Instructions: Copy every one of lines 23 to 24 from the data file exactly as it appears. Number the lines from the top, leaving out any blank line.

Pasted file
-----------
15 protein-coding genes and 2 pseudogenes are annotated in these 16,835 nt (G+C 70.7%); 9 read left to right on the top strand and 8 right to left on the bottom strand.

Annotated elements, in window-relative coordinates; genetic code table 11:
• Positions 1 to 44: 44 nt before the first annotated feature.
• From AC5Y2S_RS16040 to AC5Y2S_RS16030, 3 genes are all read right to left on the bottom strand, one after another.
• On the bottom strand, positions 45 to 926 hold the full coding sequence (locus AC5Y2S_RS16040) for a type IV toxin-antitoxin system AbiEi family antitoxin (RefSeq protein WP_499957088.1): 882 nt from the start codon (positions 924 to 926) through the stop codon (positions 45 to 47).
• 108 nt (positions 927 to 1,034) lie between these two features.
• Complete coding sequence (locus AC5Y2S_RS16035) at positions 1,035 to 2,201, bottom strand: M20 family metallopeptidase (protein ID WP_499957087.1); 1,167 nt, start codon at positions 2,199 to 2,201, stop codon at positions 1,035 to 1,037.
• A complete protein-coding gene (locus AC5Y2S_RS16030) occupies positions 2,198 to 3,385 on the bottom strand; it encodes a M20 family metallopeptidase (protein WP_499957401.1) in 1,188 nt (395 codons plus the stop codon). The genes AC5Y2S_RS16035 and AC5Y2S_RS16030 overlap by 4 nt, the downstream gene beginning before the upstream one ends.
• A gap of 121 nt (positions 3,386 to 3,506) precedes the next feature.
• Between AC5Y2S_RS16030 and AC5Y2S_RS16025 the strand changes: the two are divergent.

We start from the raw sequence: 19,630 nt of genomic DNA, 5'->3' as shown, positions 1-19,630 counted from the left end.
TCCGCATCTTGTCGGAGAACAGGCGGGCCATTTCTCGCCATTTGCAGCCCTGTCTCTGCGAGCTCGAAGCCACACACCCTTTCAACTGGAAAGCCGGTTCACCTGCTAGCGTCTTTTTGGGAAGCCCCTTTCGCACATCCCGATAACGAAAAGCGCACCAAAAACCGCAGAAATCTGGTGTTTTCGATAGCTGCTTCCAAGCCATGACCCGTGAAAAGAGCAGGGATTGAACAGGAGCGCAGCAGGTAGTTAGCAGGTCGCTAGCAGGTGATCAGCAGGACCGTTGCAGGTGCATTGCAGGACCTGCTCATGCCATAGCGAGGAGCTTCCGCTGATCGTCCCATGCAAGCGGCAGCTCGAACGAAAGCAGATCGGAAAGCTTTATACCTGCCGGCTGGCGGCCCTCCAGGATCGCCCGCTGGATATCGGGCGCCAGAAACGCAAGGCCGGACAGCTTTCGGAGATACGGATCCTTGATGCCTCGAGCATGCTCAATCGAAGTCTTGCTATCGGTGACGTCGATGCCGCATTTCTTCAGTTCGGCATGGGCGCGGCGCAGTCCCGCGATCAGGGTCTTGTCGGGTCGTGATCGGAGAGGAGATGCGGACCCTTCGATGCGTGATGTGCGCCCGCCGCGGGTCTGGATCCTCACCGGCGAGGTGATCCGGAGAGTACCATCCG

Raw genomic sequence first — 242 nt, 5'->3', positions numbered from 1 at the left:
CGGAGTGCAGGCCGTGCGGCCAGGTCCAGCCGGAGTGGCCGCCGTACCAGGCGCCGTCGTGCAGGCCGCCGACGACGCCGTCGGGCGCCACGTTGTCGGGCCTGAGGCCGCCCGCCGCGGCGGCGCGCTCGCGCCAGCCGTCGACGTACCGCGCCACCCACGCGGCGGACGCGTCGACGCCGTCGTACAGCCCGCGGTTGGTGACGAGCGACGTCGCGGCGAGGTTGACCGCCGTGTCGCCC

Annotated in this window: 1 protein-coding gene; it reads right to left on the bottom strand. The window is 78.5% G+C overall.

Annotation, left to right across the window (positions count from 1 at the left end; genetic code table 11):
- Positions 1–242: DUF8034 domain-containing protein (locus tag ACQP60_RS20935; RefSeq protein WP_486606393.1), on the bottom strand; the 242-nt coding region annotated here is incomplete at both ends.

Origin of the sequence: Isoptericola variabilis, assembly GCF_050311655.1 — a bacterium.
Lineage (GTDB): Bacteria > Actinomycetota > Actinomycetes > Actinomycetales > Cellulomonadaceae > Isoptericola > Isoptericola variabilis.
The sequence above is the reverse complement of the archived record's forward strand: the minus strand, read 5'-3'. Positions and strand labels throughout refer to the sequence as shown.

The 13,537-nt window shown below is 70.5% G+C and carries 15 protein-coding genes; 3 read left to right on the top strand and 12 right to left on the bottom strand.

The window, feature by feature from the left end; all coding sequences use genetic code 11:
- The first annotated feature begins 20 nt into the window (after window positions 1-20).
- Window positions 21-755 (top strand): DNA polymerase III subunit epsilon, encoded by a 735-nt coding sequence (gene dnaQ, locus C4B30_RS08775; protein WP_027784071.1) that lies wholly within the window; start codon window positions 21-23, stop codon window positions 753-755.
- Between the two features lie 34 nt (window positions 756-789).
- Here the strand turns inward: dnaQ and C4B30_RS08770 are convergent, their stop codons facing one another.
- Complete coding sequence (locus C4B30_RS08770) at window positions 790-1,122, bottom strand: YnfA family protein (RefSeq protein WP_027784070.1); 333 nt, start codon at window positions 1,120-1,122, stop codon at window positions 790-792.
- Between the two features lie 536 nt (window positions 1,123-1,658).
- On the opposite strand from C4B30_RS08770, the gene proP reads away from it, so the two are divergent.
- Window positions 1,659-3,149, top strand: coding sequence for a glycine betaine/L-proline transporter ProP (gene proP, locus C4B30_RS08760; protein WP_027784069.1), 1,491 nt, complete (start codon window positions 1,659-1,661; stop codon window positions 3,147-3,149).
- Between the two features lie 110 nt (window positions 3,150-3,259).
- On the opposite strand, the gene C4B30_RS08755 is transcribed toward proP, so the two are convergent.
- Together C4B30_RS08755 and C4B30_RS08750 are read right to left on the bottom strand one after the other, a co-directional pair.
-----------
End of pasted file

- The first annotated feature begins 20 nt into the window (after window positions 1-20).
- Window positions 21-755 (top strand): DNA polymerase III subunit epsilon, encoded by a 735-nt coding sequence (gene dnaQ, locus C4B30_RS08775; protein WP_027784071.1) that lies wholly within the window; start codon window positions 21-23, stop codon window positions 753-755.